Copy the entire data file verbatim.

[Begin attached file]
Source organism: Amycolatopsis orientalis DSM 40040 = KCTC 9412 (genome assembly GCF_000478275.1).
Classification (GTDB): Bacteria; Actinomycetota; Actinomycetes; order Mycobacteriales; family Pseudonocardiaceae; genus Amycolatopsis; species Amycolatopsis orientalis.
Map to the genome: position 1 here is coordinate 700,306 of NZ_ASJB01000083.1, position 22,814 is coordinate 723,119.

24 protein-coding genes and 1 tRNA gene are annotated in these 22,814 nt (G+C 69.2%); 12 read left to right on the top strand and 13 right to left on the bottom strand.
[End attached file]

Source organism: Amycolatopsis orientalis DSM 40040 = KCTC 9412 (genome assembly GCF_000478275.1).
Classification (GTDB): Bacteria; Actinomycetota; Actinomycetes; order Mycobacteriales; family Pseudonocardiaceae; genus Amycolatopsis; species Amycolatopsis orientalis.
Map to the genome: position 1 here is coordinate 700,306 of NZ_ASJB01000083.1, position 22,814 is coordinate 723,119.

24 protein-coding genes and 1 tRNA gene are annotated in these 22,814 nt (G+C 69.2%); 12 read left to right on the top strand and 13 right to left on the bottom strand.